European governments and the International Monetary Fund (IMF) have stunned global stock markets with a 750bn-euro ($975bn; £650bn) package of standby funds designed to see off financial meltdown. How will it work?
Who is involved?
The 27 countries of the European Union (EU) will contribute 500bn euros towards the financial safety net. They have been joined by the International Monetary Fund (IMF), which is providing another 250bn euros.
The vast bulk of Europe's contribution comes from the 16-nation eurozone bloc, which is promising 440bn in loan guarantees. The European Commission is providing 60bn euros immediately.
Crucially, the European Central Bank is to start buying bonds - government debt - something the European Central Bank said it would never do when it was established.
What's the purpose?
To stop the financial crisis in Greece from spreading and to calm financial markets, which dived last week because of concerns about the eurozone.
Governments hope that by promising to protect the eurozone they will promote confidence and encourage banks and other financial institution to lend to Spain and Portugal, where investors are demanding very high interest rates to loan money.
The magnitude and co-ordination of the package is also designed to signal to financial speculators that governments will do what it takes to protect the eurozone and its currency.
Many speculators who bet against the euro and the bond markets last week will have lost money as a result of the deal, which has pushed markets higher.
How exposed is the UK taxpayer?
The UK is not part of the eurozone, so its contribution to the package is via the European Commission fund and the IMF.
It is thought that if countries being loaned money defaulted the total UK liability could be about £15bn, though about £7bn of this money was pledged to a previous bail-out fund.
Alistair Darling, chancellor of the exchequer, said that the UK's exposure was "minimal" and that the UK was not underwriting the euro.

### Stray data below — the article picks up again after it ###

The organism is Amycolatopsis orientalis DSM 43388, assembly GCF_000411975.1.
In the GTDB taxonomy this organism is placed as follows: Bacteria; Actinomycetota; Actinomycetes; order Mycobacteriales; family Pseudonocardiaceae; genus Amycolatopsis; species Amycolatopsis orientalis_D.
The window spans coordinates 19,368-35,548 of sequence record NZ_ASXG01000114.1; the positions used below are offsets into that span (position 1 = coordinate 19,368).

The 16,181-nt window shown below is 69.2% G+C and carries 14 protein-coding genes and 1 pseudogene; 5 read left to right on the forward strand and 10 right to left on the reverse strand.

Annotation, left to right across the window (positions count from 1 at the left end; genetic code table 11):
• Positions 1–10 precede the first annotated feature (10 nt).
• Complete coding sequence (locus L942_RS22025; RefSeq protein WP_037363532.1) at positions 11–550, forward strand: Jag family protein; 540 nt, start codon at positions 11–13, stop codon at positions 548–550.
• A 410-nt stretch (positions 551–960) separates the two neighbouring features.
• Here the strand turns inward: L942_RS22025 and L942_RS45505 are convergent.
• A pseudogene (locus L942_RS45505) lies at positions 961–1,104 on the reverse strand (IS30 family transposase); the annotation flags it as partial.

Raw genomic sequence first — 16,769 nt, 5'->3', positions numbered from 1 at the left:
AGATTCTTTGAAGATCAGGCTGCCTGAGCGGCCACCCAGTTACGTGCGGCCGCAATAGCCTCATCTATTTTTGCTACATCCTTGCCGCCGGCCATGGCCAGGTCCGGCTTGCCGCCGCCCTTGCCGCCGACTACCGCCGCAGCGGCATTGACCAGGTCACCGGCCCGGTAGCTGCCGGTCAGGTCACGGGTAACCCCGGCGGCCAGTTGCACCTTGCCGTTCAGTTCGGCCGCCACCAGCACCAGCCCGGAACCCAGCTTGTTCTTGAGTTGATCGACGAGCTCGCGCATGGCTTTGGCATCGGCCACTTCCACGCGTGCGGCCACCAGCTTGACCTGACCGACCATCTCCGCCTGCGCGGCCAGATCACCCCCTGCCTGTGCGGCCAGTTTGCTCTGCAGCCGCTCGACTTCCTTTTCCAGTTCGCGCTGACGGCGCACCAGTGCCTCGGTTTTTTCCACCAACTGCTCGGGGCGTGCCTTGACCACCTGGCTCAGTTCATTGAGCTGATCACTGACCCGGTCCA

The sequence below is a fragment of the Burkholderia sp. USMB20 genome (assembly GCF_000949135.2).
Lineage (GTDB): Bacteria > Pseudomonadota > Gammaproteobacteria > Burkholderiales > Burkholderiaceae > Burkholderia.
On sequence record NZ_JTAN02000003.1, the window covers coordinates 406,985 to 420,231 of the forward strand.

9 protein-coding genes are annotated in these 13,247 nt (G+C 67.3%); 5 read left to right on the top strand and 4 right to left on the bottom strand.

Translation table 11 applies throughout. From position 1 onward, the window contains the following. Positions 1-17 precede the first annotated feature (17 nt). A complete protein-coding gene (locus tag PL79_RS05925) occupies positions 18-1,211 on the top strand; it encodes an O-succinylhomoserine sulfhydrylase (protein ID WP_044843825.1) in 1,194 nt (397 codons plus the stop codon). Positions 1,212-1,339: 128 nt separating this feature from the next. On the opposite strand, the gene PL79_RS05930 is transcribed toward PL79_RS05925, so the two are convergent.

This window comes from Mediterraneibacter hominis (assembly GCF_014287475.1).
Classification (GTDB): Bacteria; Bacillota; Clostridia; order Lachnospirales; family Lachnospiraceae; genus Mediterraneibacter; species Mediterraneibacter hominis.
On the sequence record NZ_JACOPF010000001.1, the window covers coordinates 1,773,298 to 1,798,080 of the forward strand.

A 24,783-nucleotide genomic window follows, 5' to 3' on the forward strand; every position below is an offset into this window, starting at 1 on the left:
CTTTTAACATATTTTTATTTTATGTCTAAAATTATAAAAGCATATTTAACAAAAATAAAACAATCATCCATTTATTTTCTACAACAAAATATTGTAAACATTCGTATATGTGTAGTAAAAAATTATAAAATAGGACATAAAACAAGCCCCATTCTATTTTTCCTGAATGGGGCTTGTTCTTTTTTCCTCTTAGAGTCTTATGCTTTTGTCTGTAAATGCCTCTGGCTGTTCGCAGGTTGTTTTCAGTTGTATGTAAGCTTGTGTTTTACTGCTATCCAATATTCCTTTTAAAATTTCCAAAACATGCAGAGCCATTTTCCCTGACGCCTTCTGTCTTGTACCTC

In an interview with the BBC he suggested that the UK was providing an additional £8bn in new money through its IMF and European Commission contribution.
How will the package work?
There is a lot of fine detail still to be worked out. The 60bn euros in emergency lending is available immediately and can be drawn on now by countries such as Spain and Portugal.
But a special purpose vehicle to dish out 440bn euros in bilateral loan guarantees will take longer to set up.
The ECB will intervene as and when it thinks necessary, buying bonds to help bolster confidence and kick-start markets.
However, the ECB will not be pumping fresh money into ailing economies. The ECB's purchase of bonds will be matched by the selling of other securities.
So, the package will not be used to fund the public spending cuts and tax rises needed in bloated economies such as Spain and Portugal.
But this does not tackle the fundamental economic problems
No, it does not. But the financial measures are designed to restore stability so that the longer term structural issues can be resolved.
The package has been likened to pouring water into a bucket with a hole. Eventually, you'll will have to fix the leak.
The weaker European countries will still have to re-pay their debts. And in the longer term that will only come from stronger economic growth and raising more tax revenues.
That said, the initial response from stock markets seems to suggest that ailing economies will get the financial breathing space needed to repair their buckets.
Share prices across Asia and Europe surged on news of the package, and the euro strengthened.
Will the eurozone emerge stronger?
Just a few weeks ago, the eurozone looked as if it was unravelling at the seams, with Greece destined to exit the single currency and the European Union in tatters.
Now eurozone leaders are hailing the package as a further step towards closer co-operation and integration. If countries are lending their neighbours vast amounts of money, they become further entwined.
In addition, the ECB is taking on a more powerful role in Europe, perhaps becoming something more akin to America's Federal Reserve.